Spanish and German companies begin work on a hypersonic missile interceptor

STUTTGART, Germany — Spanish and German missile manufacturers are leading an effort to develop a new hypersonic defense interceptor as part of the first batch of projects sponsored by the European Defense Fund.

In July, the European Union announced the winners of its first list of EDF-funded projects, which included 61 research and development projects and over $1.2 billion (US$1.23 billion) in public funds.

Among the highest awards is the European Hypersonic Defense Interceptor (EU HYDEF) program, which will cover the design phase to develop an endo-atmospheric interceptor, according to documents from the European Defense Fund. The program will last 36 months and is expected to cost nearly 110 million euros ($110.2 million). The EU will contribute a maximum of almost €100 million to this effort.

Spain’s Sener Aerospacial Sociedad Anonima coordinates the EU’s HYDEF program, while Germany’s Diehl Defense provides general technical direction, company officials said.

The aim is to build a “European interceptor targeting 2035+ threats, as well as weapons and sensor systems”, according to the EU factsheet. Sener, Diehl and their partners will work on the development and demonstration of the HYDEF interceptor.

At this stage, the EU’s HYDEF program remains in a negotiation phase with the European Commission and participating member states, said Fernando Quintana, director of weapons systems at Sener. Those negotiations will eventually lead to a grant agreement to transfer pre-allocated funds to the industry team, he told Defense News. The managing body for the program remains to be determined, he added – either the European Commission itself would oversee the effort or the Joint Intergovernmental Organization for Armament Cooperation (OCCAR).

The project is tied to the effort dubbed Timely alert and interception with space-based theater surveillance, or TWISTER, under the banner of the PESCO program, abbreviation of Permanent Structured Cooperation.

The end goal of the interceptor program is to implement a countermeasure that could eventually be integrated into an air defense system of systems capable of early warning, tracking and high performance aerial threat interception, including ballistic missile defense (BMD) and hypersonic vehicles. . “This system of systems is precisely what several European countries, including Spain, under the leadership of France, are developing in TWISTER,” Quintana noted.

A European Commission official declined to comment on specific EDF projects, citing ongoing grant agreement negotiations, but said that while the Commission itself does not link EDF proposals to existing PESCO projects, EDF applicants may choose to refer to a specific PESCO effort in their research or development process.

In addition to overall coordination, Sener will lead elements of the work related to guidance, navigation and control (GNC) systems, as well as communications, actuators and aerodynamic control, Quintana said. His work on EU HYDEF will be informed by his participation in the European Space Agency’s (ESA) future controlled space re-entry vehicle, the agency’s Intermediate Experimental Vehicle (IXV) and future unmanned orbital spaceplane “Space Rider”. Both of these vehicles will reach hypersonic speeds during reentry, Quintana noted. Sener also supplies actuation and control subsystems for MBDA’s METEOR air-to-air missile and Diehl’s IRIS-T interceptor.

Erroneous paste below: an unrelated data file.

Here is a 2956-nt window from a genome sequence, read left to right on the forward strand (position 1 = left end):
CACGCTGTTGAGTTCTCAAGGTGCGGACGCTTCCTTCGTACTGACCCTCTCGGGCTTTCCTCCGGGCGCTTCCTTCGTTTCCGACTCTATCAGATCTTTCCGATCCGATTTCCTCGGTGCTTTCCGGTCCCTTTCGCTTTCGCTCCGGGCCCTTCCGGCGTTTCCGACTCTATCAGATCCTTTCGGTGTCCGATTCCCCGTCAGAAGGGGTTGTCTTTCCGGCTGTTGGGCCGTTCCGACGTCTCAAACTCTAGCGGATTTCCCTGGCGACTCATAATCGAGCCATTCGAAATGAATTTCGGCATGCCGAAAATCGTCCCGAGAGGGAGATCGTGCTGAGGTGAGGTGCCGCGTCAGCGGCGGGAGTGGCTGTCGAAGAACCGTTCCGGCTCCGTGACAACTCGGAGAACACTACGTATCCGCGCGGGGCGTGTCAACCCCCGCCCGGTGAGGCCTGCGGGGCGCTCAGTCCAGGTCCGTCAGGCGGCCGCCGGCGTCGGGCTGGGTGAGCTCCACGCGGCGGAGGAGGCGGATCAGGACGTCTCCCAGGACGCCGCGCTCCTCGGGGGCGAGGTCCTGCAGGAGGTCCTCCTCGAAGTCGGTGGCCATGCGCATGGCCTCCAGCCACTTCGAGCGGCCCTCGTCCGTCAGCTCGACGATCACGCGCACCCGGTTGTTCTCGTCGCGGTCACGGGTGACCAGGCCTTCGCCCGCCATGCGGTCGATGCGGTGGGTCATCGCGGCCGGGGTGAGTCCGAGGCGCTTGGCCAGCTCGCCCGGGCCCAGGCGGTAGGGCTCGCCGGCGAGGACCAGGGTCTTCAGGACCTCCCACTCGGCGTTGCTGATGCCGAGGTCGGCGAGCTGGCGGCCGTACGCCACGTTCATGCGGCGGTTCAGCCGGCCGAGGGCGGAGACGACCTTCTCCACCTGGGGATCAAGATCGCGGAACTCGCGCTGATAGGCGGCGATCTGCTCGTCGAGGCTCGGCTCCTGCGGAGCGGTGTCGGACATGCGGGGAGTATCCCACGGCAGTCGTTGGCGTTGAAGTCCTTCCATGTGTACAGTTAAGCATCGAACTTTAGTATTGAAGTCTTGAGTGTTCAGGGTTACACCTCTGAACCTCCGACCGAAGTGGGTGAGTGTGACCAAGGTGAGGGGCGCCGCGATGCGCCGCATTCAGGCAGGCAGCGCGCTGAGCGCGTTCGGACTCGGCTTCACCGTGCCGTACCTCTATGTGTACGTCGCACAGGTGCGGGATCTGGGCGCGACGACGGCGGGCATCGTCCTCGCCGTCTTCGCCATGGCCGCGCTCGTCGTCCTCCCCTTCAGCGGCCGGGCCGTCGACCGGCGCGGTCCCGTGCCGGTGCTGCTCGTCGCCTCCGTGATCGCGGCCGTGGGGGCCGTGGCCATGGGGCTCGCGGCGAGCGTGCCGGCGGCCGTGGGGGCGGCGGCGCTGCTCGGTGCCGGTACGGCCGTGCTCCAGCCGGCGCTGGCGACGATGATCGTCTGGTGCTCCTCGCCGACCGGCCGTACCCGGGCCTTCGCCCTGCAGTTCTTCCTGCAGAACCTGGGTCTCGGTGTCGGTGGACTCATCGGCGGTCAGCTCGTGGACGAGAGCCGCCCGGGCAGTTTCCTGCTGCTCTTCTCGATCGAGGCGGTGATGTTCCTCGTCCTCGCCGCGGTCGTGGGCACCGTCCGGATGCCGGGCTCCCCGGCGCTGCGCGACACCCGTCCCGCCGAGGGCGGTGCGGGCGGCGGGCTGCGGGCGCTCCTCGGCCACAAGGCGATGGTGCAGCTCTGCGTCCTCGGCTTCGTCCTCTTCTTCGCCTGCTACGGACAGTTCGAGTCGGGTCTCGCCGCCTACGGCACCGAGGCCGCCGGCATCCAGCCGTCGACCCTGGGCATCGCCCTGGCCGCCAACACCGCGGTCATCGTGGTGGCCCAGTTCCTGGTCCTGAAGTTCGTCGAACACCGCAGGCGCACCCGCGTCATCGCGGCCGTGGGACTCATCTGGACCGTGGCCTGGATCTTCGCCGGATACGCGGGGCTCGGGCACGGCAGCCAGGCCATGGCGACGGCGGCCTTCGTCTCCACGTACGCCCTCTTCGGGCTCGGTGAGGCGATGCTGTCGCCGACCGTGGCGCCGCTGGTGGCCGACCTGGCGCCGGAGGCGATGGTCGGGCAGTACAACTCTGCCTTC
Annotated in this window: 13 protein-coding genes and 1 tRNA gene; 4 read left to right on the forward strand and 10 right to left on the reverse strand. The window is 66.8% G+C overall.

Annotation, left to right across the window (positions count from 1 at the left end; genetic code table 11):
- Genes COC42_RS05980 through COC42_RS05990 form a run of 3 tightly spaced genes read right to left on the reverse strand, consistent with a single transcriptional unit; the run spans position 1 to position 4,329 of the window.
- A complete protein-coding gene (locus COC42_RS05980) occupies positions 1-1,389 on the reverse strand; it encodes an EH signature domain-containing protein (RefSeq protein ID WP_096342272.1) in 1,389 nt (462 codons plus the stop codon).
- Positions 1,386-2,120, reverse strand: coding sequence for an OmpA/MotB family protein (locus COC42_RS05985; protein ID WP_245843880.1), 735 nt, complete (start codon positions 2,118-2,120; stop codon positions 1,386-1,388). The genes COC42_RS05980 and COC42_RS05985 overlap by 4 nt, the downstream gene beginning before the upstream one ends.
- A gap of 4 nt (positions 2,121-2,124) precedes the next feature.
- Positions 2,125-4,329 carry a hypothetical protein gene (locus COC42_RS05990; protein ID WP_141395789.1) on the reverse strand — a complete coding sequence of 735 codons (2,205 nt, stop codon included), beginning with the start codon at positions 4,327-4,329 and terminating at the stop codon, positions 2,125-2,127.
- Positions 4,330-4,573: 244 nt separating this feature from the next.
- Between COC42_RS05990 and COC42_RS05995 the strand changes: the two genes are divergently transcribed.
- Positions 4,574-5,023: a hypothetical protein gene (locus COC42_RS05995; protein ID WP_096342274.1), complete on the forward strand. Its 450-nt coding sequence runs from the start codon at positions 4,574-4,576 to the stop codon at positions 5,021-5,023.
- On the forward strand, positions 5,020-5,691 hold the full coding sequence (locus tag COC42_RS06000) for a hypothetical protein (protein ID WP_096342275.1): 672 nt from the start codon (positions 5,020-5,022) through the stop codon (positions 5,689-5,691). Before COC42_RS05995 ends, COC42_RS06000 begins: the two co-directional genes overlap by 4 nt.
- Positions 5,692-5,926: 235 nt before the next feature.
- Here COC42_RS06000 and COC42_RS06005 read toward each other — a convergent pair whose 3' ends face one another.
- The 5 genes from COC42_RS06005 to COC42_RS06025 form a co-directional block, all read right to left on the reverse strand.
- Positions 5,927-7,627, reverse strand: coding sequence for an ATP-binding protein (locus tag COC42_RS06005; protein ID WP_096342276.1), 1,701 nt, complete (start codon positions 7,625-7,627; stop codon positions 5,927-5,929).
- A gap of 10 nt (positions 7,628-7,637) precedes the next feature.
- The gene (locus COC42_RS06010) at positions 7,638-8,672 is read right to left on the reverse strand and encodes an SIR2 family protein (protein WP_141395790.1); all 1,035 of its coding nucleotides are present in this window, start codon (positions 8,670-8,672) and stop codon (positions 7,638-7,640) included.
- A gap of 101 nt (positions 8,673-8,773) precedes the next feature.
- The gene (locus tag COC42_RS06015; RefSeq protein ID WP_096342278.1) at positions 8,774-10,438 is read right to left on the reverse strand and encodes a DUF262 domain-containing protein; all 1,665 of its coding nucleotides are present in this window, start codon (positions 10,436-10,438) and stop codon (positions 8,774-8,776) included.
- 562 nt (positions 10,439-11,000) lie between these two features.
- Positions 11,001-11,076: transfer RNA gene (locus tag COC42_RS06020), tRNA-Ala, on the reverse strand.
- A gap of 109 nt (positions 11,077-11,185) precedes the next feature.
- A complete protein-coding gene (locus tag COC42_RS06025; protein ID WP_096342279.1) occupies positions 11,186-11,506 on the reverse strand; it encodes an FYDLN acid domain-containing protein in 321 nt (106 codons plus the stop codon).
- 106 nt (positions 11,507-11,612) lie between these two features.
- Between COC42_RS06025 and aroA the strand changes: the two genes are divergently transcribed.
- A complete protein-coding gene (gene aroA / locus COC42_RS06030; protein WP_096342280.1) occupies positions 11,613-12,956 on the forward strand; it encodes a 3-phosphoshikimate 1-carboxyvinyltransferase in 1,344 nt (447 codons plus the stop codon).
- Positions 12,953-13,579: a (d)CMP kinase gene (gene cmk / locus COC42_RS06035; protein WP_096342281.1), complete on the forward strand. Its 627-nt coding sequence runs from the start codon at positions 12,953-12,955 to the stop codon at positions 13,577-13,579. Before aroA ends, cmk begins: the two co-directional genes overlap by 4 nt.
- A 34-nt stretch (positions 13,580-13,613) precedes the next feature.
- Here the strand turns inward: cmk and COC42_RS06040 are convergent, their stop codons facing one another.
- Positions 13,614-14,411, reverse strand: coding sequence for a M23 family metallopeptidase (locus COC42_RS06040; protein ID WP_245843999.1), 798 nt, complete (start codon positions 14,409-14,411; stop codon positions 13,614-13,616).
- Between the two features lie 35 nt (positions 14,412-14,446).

Sener and Diehl have a long “close industrial relationship,” working on both the IRIS-T air-to-air and surface-launched medium-range (SLM) variants, Quintana said. “The success of this air defense missile and the experience gained by the companies in its development was the basis for Sener and Diehl to consider whether to jointly develop a much higher performance missile, such as the one proposed in EU HYDEF,” he said.

Meanwhile, Diehl is responsible for coordinating the “system of systems” component, as well as the engineering and design of the interception systems, Sinikka Salchow, EU HYDEF program manager, told Defense News. Diehl is also responsible for the design and simulation of the upstream system, as well as guidance, navigation and preflight control, Salchow said in an email. The missile components seeker and signal electronics will also fall under the competence of the German company.

The company will apply its experience from the IRIS-T SLM interceptor as well as Raytheon’s Rolling Airframe Missile (RAM) Block 2B program to the European HYDEF project, particularly related to multi-mode and multi-spectral search technology. Diehl Defense has more than 18 years of experience in R&D of hypersonic technologies, as well as ballistic missile defense projects, Salchow noted.

Eleven additional partners are part of the EU HYDEF consortium. They include: Spanish Navantia; Escribano Mechanical and Engineering, GMV Aerospace and Defence, Instalaza SA and the Instituto Nacional de Técnica Aeroespacial Esteban Terradas of the Ministry of Defence; the Instytut Techniczny Wojsk Lotniczych in Poland and the Aviation Institute in Warsaw; LK Engineering from the Czech Republic; Nammo from Norway; the Swedish space Ruag; and the Belgian group Sonaca.

Vivienne Machi is a journalist based in Stuttgart, Germany, who contributes to Defense News’ European coverage. She previously worked for National Defense Magazine, Defense Daily, Via Satellite, Foreign Policy and the Dayton Daily News. She was named the Defense Media Awards’ Best Young Defense Journalist in 2020.